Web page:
On Sports

Former Providence Journal sports writer Mike Szostak blogs regularly with news and analysis about sports in Rhode Island.

They’ll be talking about Brown’s 14-12 lacrosse victory over undefeated Yale Saturday for a long time.

They’ll mention how Yale, ranked first and second in the national lacrosse polls, scored first, led for all but 1 minute and 34 seconds of the first half and went up by four goals on Ben Reeves’s unassisted goal with 13 seconds remaining in the second quarter. 

On the college sports calendar in New England, spring feels like 3 o’clock in the morning, when all is quiet, when nothing much happens. Spring is the dead zone between March Madness and final exams.

Sure, there is college baseball. And softball, tennis, golf, lacrosse, rowing and outdoor track, all worthy endeavors cheered by hard-core fans. But not one can match college football in the fall or college basketball in the winter for crowd appeal.

Another of the selfless volunteers who made the R.I. Giant Slalom Championships the highlight of the state’s winter sports calendar for decades has died. Tom Payne, the Cranston dentist who doubled as race chairman for 16 years in the 1980s and 1990s, died last Saturday, March 26, in Naples, Fla., where he had retired after a 46-year career.  He was 91.

Providence College is going to the NCAA basketball tournament for the third consecutive year. That’s the good news.

The eighth-seeded Friars (23-10) will play ninth-seeded Southern California (21-12) in the first round of the East Regional Thursday night in Raleigh, N.C. If they win, they will most likely face top-seeded North Carolina (28-6) in the second round. That’s the bad news. The Tar Heels will be heavy favorites in their opener against the Florida Gulf Coast-Fairleigh Dickinson play-in winner.

March Madness is on hold for Providence College and has ended for Johnson & Wales University. March Melancholy has set in at the University of Rhode Island. And at Brown, anticipation is the word.

Second-ranked and top-seeded Villanova beat Providence, 76-68, Friday night in the semifinals of the Big East Championship at Madison Square Garden in New York. While the 29-4 Wildcats will play Seton Hall for the title, the 23-10 Friars will sit home and wait for the NCAA Tournament selection show Sunday at 5:30.

Bud Collins, the incomparable tennis chronicler whose colorful prose matched his colorful wardrobe, died Friday at his home in Brookline, Mass. He was 86 and had been in declining health for a few years.

NCAA Tournament-bound Johnson & Wales is reaping the rewards of a record-breaking men’s basketball season. The 26-2 and 14th-ranked Wildcats boast the Great Northeast Athletic Conference player, defensive player and coach of the year and three all-conference players after voting by the league’s coaches. JWU won the GNAC title on Feb. 27 and earned an automatic bid to the tournament.

They’re going to the NCAA Tournament. The Big Dance. March Madness.

Buddy Cianci, the longest serving mayor in the history of Providence, 21 years, and one of the most colorful and controversial politicians in the history of Rhode Island, will take his final spin through the city he loved on Monday en route to St. Ann’s Cemetery in Cranston, where he will be interred. Leaving from City Hall, diagonally across from the outdoor skating rink he championed, the funeral cortege will pass within blocks of sports venues, real and imagined, that figured prominently in his career.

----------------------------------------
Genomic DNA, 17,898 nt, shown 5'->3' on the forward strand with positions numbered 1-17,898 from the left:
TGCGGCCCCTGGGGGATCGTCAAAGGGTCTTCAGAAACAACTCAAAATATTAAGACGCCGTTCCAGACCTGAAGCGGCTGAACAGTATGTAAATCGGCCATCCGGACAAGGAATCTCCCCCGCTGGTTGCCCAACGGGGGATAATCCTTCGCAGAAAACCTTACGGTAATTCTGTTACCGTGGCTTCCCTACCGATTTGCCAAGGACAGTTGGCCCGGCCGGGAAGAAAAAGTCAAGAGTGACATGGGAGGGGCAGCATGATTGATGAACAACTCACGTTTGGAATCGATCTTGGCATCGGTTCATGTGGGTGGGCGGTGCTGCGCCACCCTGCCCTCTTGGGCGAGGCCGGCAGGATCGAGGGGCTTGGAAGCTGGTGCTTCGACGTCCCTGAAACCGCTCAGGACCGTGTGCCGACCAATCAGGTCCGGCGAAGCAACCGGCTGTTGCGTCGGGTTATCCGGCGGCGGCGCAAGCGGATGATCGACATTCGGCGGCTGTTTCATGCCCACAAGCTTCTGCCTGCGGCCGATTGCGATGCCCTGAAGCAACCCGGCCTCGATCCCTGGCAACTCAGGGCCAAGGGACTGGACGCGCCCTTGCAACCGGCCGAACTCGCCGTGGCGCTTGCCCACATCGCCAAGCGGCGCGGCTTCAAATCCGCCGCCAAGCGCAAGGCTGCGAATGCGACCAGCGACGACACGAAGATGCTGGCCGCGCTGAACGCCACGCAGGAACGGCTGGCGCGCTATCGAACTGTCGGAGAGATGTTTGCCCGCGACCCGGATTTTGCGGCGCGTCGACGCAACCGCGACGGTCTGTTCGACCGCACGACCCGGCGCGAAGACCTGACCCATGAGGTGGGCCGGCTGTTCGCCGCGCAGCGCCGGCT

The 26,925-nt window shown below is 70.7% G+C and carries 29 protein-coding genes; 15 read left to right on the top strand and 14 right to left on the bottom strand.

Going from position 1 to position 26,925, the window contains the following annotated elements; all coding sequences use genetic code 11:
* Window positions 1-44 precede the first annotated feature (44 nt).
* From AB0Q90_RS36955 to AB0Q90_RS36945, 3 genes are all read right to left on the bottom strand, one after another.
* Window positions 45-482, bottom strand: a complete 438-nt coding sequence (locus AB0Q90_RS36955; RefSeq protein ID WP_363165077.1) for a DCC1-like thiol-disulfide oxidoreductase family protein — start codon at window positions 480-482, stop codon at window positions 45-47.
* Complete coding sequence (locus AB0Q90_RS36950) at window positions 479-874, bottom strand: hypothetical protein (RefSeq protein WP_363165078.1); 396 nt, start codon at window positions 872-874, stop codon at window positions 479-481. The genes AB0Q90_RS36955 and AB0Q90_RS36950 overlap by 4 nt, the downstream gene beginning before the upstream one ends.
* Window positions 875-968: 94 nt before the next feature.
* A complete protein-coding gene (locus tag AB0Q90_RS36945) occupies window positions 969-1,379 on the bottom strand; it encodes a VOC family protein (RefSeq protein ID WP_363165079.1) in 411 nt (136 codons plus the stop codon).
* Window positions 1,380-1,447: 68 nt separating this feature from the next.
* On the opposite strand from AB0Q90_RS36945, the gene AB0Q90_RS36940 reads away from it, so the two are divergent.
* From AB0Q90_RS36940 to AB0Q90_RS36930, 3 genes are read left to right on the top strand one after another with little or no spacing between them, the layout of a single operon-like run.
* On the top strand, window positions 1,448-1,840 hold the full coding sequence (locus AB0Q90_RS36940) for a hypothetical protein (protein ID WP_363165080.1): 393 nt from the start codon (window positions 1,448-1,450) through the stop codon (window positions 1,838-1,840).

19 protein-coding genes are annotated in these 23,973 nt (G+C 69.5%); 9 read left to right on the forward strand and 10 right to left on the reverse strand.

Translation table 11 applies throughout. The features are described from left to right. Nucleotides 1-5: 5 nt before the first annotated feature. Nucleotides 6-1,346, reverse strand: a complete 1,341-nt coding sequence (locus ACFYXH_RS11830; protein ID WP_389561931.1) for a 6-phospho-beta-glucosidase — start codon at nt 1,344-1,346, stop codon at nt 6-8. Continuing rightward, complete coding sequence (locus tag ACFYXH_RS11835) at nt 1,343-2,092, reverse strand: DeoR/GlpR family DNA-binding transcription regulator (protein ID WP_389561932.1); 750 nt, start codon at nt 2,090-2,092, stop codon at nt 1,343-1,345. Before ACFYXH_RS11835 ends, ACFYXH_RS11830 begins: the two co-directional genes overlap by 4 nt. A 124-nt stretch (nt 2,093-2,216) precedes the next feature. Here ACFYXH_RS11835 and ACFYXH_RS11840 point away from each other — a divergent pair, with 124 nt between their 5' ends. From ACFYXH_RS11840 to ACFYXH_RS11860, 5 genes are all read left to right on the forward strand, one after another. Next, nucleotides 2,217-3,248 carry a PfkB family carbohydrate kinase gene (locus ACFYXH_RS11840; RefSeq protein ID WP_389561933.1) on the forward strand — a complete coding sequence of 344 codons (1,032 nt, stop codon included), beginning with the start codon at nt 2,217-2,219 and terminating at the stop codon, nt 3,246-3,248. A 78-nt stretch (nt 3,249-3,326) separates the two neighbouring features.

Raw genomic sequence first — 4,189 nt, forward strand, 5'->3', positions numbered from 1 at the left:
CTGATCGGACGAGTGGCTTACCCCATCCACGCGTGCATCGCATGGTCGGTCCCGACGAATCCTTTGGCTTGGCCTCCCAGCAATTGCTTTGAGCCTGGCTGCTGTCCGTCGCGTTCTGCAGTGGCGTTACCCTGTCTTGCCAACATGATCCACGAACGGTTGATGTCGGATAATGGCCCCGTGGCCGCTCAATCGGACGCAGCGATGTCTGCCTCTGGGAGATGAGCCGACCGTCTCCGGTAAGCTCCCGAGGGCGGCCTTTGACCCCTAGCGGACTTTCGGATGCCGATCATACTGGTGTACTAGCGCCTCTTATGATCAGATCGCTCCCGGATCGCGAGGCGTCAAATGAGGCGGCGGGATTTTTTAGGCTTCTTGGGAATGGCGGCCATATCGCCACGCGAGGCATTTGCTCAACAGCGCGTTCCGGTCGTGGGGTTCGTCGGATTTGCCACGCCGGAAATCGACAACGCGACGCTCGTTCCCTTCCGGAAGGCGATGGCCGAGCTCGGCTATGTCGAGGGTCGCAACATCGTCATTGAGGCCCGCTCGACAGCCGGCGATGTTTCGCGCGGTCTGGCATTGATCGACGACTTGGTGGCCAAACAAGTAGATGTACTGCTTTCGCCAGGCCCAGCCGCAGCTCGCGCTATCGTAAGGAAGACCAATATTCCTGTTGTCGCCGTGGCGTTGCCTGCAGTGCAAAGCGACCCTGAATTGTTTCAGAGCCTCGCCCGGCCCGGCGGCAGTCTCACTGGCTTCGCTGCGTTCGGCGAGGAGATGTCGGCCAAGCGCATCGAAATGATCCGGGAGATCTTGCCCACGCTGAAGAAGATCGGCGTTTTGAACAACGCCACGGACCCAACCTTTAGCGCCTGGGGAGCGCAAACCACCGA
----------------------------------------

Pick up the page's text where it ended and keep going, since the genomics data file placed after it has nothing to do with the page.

The Patriots did not lose to the Broncos Sunday because kicker Stephen Gostkowski missed a point after attempt in the first quarter.

Allow me to repeat.

THE PATRIOTS DID NOT LOSE TO THE BRONCOS SUNDAY BECAUSE KICKER STEPHEN GOSTKOWSKI MISSED A POINT AFTER ATTEMPT IN THE FIRST QUARTER.

All last week, Sports World focused on the rivalry between quarterbacks Tom Brady and Peyton Manning. Brady vs. Manning. Manning vs. Brady. Their 17th, and possibly final, game against each other when Brady and the New England Patriots tackle Manning and the Denver Broncos Sunday for the AFC Championship and a trip to Super Bowl 50.

Call them The Questionables because there was just a 50-50 chance they would play in their AFC divisional playoff game Saturday.

Questionable Rob Gronkowski, he of the back and knee injuries, caught seven passes for 83 yards and two touchdowns and recovered an onside kick with 1:13 to play. Questionable Julian Edelman, he of the broken foot, grabbed 10 passes for 100 yards. Questionable Chandler Jones, he of abdomen and toe issues and a shirtless foray to the Foxboro Police Department six days prior, forced a Chiefs fumble that became the Patriots’ third touchdown.

Yellow caution flags should flutter over Gillette Stadium Saturday when the New England Patriots and Kansas City Chiefs kick off their AFC divisional playoff game. Why worry? Let us count the reasons.

The Chiefs, winners of 11 consecutive games, are the hottest team in pro football. They launched their postseason run last weekend with a 30-0 rout of Houston, a convincing performance by the seventh-best defense in the NFL.

Deflated footballs proved more newsworthy than a Super Bowl trophy, NCAA hockey championship hardware and the bill of sale for a beloved minor-league baseball franchise this year. Eleven months after the New England Patriots used underinflated footballs in the first half of the AFC Championship game against the Indianapolis Colts, Deflategate drags on. That’s why it is without question THE sports story of 2015 in Rhode Island and the rest of New England.

After two consecutive losses, the second their worst performance in years, the Patriots are back. Are you surprised? You shouldn’t be.

Bill Belichick teams do not lose three games in a row, which they proved Sunday night in Houston with a convincing and inspiring performance that produced a 27-6 victory over the Texans.

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